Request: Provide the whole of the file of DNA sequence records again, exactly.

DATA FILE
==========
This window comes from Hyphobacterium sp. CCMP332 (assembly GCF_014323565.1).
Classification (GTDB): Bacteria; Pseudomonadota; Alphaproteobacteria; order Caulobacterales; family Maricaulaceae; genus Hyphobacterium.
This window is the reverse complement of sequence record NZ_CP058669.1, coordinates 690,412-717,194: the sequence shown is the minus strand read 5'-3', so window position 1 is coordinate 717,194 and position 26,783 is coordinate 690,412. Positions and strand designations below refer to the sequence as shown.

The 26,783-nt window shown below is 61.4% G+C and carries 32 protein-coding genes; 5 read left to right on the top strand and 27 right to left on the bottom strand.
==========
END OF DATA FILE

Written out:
This window comes from Hyphobacterium sp. CCMP332 (assembly GCF_014323565.1).
Classification (GTDB): Bacteria; Pseudomonadota; Alphaproteobacteria; order Caulobacterales; family Maricaulaceae; genus Hyphobacterium.
This window is the reverse complement of sequence record NZ_CP058669.1, coordinates 690,412-717,194: the sequence shown is the minus strand read 5'-3', so window position 1 is coordinate 717,194 and position 26,783 is coordinate 690,412. Positions and strand designations below refer to the sequence as shown.

The 26,783-nt window shown below is 61.4% G+C and carries 32 protein-coding genes; 5 read left to right on the top strand and 27 right to left on the bottom strand.